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Help me plant a new border - backdrop/structural plant ideas

Hi everyone

I am in the process of preparing this border for new planting.  It is north facing with damp, clay, neutral soil.  I am aiming for a naturalistic/woodland edge theme - think ferns, foxgloves etc, and plants that must be able to thrive in shade. Direct sun is less than one hour a day.  Colour pallete basically green and white, mainly. 

The border is restrictively narrow - it starts at 1.4m wide on the very left and gradually to only 1m on the very right before it widens again.  The tree (a cherry blossom) is staying but that is all (the Buddleia will be moved). 

That means three layers of planting will be difficult on the left moving to impossible on the right, so I need to work with these limitations. The border cannot be widened. 

My question is where to begin with the backdrop plants?  With a border so narrow, should I avoid traditional shrubs altogether and stick with climbing shrubs/plants as the backdrop?  Alternatively, could/should I squeeze one in on the far left where the border is widest? I've started growing ivy up that wall. 

I'd be keen to hear on any dos and don't or ideas for this stage from people more experienced than I!  Perennials, bulbs, ground cover etc will follow later...that's the bit I'm less concerned with.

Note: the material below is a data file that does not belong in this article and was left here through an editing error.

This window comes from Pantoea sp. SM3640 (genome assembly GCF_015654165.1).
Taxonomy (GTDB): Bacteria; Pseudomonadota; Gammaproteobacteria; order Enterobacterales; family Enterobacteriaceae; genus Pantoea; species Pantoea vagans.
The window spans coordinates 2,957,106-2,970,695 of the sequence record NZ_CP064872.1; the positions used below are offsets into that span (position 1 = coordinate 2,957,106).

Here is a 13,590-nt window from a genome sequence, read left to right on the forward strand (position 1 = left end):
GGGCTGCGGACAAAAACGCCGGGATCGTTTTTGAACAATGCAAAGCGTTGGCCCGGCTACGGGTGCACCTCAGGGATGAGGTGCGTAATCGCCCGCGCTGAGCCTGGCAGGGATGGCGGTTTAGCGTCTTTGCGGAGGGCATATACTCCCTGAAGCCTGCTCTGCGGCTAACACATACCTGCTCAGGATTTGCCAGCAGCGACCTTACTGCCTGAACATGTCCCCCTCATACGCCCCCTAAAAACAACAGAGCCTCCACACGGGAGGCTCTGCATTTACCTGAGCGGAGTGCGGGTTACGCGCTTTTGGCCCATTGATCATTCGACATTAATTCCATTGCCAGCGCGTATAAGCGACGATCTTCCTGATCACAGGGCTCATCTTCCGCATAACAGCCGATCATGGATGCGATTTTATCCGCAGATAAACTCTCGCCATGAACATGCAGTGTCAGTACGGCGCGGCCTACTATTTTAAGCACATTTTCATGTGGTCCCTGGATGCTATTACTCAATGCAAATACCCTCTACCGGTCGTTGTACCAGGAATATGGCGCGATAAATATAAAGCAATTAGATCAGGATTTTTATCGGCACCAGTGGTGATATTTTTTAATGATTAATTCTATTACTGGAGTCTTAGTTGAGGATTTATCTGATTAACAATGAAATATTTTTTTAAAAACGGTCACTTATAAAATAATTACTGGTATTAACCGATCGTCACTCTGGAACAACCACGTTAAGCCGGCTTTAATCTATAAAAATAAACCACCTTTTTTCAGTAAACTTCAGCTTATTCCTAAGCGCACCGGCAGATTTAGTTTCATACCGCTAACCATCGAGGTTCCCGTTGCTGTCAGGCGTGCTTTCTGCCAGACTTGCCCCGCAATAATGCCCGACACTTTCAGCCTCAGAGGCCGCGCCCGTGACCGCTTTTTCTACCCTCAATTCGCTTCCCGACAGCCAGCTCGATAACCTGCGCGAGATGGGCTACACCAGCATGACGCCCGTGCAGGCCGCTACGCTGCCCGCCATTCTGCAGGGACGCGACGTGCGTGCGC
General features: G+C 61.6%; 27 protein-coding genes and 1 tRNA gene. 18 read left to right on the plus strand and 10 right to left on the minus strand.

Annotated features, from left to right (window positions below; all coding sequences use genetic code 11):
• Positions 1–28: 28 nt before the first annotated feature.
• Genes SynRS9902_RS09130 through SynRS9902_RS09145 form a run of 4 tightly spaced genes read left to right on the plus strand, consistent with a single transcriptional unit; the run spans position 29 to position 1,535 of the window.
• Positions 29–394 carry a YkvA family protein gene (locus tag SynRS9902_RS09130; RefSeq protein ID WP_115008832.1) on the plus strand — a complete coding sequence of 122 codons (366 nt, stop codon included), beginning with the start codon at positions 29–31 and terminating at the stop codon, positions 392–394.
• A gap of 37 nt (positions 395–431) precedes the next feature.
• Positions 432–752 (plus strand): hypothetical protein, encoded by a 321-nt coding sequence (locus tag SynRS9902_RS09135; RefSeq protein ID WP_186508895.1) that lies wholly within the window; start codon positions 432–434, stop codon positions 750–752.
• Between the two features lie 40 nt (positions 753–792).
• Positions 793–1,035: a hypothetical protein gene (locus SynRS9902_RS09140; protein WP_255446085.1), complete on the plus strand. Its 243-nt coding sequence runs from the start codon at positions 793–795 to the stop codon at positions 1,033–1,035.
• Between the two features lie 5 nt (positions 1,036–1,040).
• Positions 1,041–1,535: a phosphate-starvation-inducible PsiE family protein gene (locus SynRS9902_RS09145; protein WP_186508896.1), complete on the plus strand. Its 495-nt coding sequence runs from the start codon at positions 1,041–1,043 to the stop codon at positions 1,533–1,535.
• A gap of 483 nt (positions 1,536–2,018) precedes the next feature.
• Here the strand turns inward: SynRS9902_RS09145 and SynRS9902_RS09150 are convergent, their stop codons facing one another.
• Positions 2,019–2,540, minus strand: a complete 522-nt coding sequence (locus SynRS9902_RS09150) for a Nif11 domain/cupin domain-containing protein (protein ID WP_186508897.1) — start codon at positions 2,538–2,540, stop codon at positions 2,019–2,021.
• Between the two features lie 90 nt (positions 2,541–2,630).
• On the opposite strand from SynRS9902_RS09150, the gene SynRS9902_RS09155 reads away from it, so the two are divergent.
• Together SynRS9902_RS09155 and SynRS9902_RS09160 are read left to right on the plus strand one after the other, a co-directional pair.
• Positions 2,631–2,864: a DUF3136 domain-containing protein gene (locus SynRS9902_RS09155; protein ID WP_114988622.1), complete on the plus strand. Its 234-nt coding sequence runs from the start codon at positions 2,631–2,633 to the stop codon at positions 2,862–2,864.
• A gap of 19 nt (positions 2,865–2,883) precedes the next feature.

Thanks in advance! 


  • LoxleyLoxley Posts: 5,554
    edited September 2020
    I think wall shrubs / climbers is a very good idea, pleached pyracantha can look really nice. Or a rose maybe. Or an early clematis (macroptelas look pretty 'woodlandy'). You should have *some* taller perennials; Actaeas for example, but they will end up closer to the middle of the bed. Which is OK.
  • Thanks Loxley - leave out the bulkier shrubs you reckon? 
  • K67K67 Posts: 2,507
    All my raised bed borders are around 1m deep and first off I put in a small shrub or two which this autumn I will be moving as they have filled the space and unless in flower are boring.
    Have a look at this website for some inspiration. You can't go wrong with clematis at the back a nice perennial in front to cover the base if it's the sort that goes brown and hardy geraniums for ground cover.
  • FairygirlFairygirl Posts: 54,353
    I'd agree that some of the earlier clematis alpinas etc will do well, but you can also add some of the later ones if you wish. Many are more than happy in shade, and the Group 2s flower in spring and then later on, like the alpinas/macropetalas if you get a long enough season in your area.  :)
    One shrub that would certainly be fine, and is worth considering is Osmanthus burkwoodii. I grow that in a very similar position, and in quite a restricted bed,  and although the flowers are smallish, they arrive in late winter/early spring, and are very valuable for early pollinators. Easy to just take the odd stem/branch off if they're in the way.  :)
    There are loads of suitable perennials, and that's an excellent site @K67 has linked to for searching. 
    It's a place where beautiful isn't enough of a word....

    I live in west central Scotland - not where that photo is...